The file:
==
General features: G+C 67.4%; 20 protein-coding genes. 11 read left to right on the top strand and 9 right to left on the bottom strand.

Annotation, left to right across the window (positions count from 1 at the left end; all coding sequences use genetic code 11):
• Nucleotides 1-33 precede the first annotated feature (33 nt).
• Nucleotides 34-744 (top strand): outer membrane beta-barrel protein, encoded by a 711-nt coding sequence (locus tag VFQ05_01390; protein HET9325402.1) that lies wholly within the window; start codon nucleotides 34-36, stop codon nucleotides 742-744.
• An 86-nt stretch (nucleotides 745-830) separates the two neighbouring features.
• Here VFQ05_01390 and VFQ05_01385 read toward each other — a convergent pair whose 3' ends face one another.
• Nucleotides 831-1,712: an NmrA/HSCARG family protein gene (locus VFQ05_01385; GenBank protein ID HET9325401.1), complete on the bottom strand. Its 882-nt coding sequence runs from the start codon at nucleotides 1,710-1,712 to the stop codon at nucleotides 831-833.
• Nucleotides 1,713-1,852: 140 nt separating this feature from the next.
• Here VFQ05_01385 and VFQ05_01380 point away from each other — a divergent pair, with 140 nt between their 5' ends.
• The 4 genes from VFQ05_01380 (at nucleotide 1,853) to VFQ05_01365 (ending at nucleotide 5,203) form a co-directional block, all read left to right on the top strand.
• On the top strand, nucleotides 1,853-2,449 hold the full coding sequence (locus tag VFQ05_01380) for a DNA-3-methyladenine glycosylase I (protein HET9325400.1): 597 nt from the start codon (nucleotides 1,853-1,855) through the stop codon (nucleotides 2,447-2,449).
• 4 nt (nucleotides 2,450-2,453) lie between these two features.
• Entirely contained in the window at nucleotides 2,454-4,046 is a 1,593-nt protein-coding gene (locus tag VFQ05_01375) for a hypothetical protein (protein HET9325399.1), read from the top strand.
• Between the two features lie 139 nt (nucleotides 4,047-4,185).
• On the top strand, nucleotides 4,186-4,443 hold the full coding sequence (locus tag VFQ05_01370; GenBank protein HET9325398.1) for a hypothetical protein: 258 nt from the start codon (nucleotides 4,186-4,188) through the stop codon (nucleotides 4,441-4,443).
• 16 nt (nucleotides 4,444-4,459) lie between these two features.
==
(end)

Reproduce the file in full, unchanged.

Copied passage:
General features: G+C 67.4%; 20 protein-coding genes. 11 read left to right on the top strand and 9 right to left on the bottom strand.

Annotation, left to right across the window (positions count from 1 at the left end; all coding sequences use genetic code 11):
• Nucleotides 1-33 precede the first annotated feature (33 nt).
• Nucleotides 34-744 (top strand): outer membrane beta-barrel protein, encoded by a 711-nt coding sequence (locus tag VFQ05_01390; protein HET9325402.1) that lies wholly within the window; start codon nucleotides 34-36, stop codon nucleotides 742-744.
• An 86-nt stretch (nucleotides 745-830) separates the two neighbouring features.
• Here VFQ05_01390 and VFQ05_01385 read toward each other — a convergent pair whose 3' ends face one another.
• Nucleotides 831-1,712: an NmrA/HSCARG family protein gene (locus VFQ05_01385; GenBank protein ID HET9325401.1), complete on the bottom strand. Its 882-nt coding sequence runs from the start codon at nucleotides 1,710-1,712 to the stop codon at nucleotides 831-833.
• Nucleotides 1,713-1,852: 140 nt separating this feature from the next.
• Here VFQ05_01385 and VFQ05_01380 point away from each other — a divergent pair, with 140 nt between their 5' ends.
• The 4 genes from VFQ05_01380 (at nucleotide 1,853) to VFQ05_01365 (ending at nucleotide 5,203) form a co-directional block, all read left to right on the top strand.
• On the top strand, nucleotides 1,853-2,449 hold the full coding sequence (locus tag VFQ05_01380) for a DNA-3-methyladenine glycosylase I (protein HET9325400.1): 597 nt from the start codon (nucleotides 1,853-1,855) through the stop codon (nucleotides 2,447-2,449).
• 4 nt (nucleotides 2,450-2,453) lie between these two features.
• Entirely contained in the window at nucleotides 2,454-4,046 is a 1,593-nt protein-coding gene (locus tag VFQ05_01375) for a hypothetical protein (protein HET9325399.1), read from the top strand.
• Between the two features lie 139 nt (nucleotides 4,047-4,185).
• On the top strand, nucleotides 4,186-4,443 hold the full coding sequence (locus tag VFQ05_01370; GenBank protein HET9325398.1) for a hypothetical protein: 258 nt from the start codon (nucleotides 4,186-4,188) through the stop codon (nucleotides 4,441-4,443).
• 16 nt (nucleotides 4,444-4,459) lie between these two features.